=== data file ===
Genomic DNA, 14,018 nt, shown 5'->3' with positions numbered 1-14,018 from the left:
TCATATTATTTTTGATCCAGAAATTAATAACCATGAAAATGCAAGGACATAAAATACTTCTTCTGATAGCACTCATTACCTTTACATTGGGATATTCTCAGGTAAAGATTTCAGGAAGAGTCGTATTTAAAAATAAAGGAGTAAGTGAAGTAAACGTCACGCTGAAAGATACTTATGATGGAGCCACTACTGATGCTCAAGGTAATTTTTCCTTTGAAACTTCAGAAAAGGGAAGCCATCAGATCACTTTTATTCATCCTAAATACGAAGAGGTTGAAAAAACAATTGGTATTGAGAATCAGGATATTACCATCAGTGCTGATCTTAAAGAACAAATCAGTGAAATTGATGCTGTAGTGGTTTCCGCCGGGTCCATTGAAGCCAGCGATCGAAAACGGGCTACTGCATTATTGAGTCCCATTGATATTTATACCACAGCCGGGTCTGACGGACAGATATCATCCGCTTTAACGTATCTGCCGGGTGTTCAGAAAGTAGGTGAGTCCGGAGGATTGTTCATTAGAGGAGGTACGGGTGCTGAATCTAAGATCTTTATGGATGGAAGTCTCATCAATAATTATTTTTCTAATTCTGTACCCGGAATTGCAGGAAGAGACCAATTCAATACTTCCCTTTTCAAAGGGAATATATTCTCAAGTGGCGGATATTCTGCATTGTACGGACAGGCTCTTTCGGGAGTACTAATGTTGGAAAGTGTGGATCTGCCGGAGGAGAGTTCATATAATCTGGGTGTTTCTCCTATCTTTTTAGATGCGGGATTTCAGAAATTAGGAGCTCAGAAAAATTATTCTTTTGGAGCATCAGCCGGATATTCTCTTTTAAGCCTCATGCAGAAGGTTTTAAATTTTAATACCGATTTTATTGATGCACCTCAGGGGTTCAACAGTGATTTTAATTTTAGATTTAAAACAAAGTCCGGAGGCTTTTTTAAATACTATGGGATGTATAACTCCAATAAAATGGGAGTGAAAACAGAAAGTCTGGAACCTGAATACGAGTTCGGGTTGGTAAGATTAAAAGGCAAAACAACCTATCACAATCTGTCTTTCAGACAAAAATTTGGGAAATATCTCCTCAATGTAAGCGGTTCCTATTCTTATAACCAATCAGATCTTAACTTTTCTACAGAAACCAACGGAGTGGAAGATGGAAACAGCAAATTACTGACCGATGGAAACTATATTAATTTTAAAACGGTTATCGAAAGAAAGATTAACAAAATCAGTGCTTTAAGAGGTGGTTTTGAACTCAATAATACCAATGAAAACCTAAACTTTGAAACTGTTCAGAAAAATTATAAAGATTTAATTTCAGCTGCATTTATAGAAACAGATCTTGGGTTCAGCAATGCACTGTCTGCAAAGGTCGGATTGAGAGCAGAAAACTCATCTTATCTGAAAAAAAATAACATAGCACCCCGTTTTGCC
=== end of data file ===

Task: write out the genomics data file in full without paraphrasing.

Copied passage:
Genomic DNA, 14,018 nt, shown 5'->3' with positions numbered 1-14,018 from the left:
TCATATTATTTTTGATCCAGAAATTAATAACCATGAAAATGCAAGGACATAAAATACTTCTTCTGATAGCACTCATTACCTTTACATTGGGATATTCTCAGGTAAAGATTTCAGGAAGAGTCGTATTTAAAAATAAAGGAGTAAGTGAAGTAAACGTCACGCTGAAAGATACTTATGATGGAGCCACTACTGATGCTCAAGGTAATTTTTCCTTTGAAACTTCAGAAAAGGGAAGCCATCAGATCACTTTTATTCATCCTAAATACGAAGAGGTTGAAAAAACAATTGGTATTGAGAATCAGGATATTACCATCAGTGCTGATCTTAAAGAACAAATCAGTGAAATTGATGCTGTAGTGGTTTCCGCCGGGTCCATTGAAGCCAGCGATCGAAAACGGGCTACTGCATTATTGAGTCCCATTGATATTTATACCACAGCCGGGTCTGACGGACAGATATCATCCGCTTTAACGTATCTGCCGGGTGTTCAGAAAGTAGGTGAGTCCGGAGGATTGTTCATTAGAGGAGGTACGGGTGCTGAATCTAAGATCTTTATGGATGGAAGTCTCATCAATAATTATTTTTCTAATTCTGTACCCGGAATTGCAGGAAGAGACCAATTCAATACTTCCCTTTTCAAAGGGAATATATTCTCAAGTGGCGGATATTCTGCATTGTACGGACAGGCTCTTTCGGGAGTACTAATGTTGGAAAGTGTGGATCTGCCGGAGGAGAGTTCATATAATCTGGGTGTTTCTCCTATCTTTTTAGATGCGGGATTTCAGAAATTAGGAGCTCAGAAAAATTATTCTTTTGGAGCATCAGCCGGATATTCTCTTTTAAGCCTCATGCAGAAGGTTTTAAATTTTAATACCGATTTTATTGATGCACCTCAGGGGTTCAACAGTGATTTTAATTTTAGATTTAAAACAAAGTCCGGAGGCTTTTTTAAATACTATGGGATGTATAACTCCAATAAAATGGGAGTGAAAACAGAAAGTCTGGAACCTGAATACGAGTTCGGGTTGGTAAGATTAAAAGGCAAAACAACCTATCACAATCTGTCTTTCAGACAAAAATTTGGGAAATATCTCCTCAATGTAAGCGGTTCCTATTCTTATAACCAATCAGATCTTAACTTTTCTACAGAAACCAACGGAGTGGAAGATGGAAACAGCAAATTACTGACCGATGGAAACTATATTAATTTTAAAACGGTTATCGAAAGAAAGATTAACAAAATCAGTGCTTTAAGAGGTGGTTTTGAACTCAATAATACCAATGAAAACCTAAACTTTGAAACTGTTCAGAAAAATTATAAAGATTTAATTTCAGCTGCATTTATAGAAACAGATCTTGGGTTCAGCAATGCACTGTCTGCAAAGGTCGGATTGAGAGCAGAAAACTCATCTTATCTGAAAAAAAATAACATAGCACCCCGTTTTGCC